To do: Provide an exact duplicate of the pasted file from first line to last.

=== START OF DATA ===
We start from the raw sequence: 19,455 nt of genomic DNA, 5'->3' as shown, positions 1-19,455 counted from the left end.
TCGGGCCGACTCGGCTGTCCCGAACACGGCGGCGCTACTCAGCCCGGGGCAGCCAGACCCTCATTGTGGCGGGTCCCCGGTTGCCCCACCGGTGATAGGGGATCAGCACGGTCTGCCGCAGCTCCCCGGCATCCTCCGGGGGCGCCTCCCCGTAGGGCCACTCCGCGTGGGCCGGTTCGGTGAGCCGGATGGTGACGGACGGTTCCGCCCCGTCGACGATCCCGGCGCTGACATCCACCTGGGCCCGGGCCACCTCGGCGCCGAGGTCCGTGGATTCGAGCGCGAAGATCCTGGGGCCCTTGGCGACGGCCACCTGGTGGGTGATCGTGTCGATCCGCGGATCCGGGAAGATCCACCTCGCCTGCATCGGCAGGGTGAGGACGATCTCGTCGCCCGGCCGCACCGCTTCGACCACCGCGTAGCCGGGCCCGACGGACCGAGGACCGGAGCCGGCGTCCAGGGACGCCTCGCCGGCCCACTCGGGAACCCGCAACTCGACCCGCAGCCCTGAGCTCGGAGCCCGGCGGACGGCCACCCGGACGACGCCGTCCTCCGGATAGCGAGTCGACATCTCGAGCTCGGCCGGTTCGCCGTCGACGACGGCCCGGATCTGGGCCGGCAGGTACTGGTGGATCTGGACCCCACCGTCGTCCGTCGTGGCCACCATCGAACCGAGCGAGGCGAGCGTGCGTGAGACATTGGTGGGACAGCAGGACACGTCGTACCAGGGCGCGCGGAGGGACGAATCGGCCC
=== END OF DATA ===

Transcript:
We start from the raw sequence: 19,455 nt of genomic DNA, 5'->3' as shown, positions 1-19,455 counted from the left end.
TCGGGCCGACTCGGCTGTCCCGAACACGGCGGCGCTACTCAGCCCGGGGCAGCCAGACCCTCATTGTGGCGGGTCCCCGGTTGCCCCACCGGTGATAGGGGATCAGCACGGTCTGCCGCAGCTCCCCGGCATCCTCCGGGGGCGCCTCCCCGTAGGGCCACTCCGCGTGGGCCGGTTCGGTGAGCCGGATGGTGACGGACGGTTCCGCCCCGTCGACGATCCCGGCGCTGACATCCACCTGGGCCCGGGCCACCTCGGCGCCGAGGTCCGTGGATTCGAGCGCGAAGATCCTGGGGCCCTTGGCGACGGCCACCTGGTGGGTGATCGTGTCGATCCGCGGATCCGGGAAGATCCACCTCGCCTGCATCGGCAGGGTGAGGACGATCTCGTCGCCCGGCCGCACCGCTTCGACCACCGCGTAGCCGGGCCCGACGGACCGAGGACCGGAGCCGGCGTCCAGGGACGCCTCGCCGGCCCACTCGGGAACCCGCAACTCGACCCGCAGCCCTGAGCTCGGAGCCCGGCGGACGGCCACCCGGACGACGCCGTCCTCCGGATAGCGAGTCGACATCTCGAGCTCGGCCGGTTCGCCGTCGACGACGGCCCGGATCTGGGCCGGCAGGTACTGGTGGATCTGGACCCCACCGTCGTCCGTCGTGGCCACCATCGAACCGAGCGAGGCGAGCGTGCGTGAGACATTGGTGGGACAGCAGGACACGTCGTACCAGGGCGCGCGGAGGGACGAATCGGCCC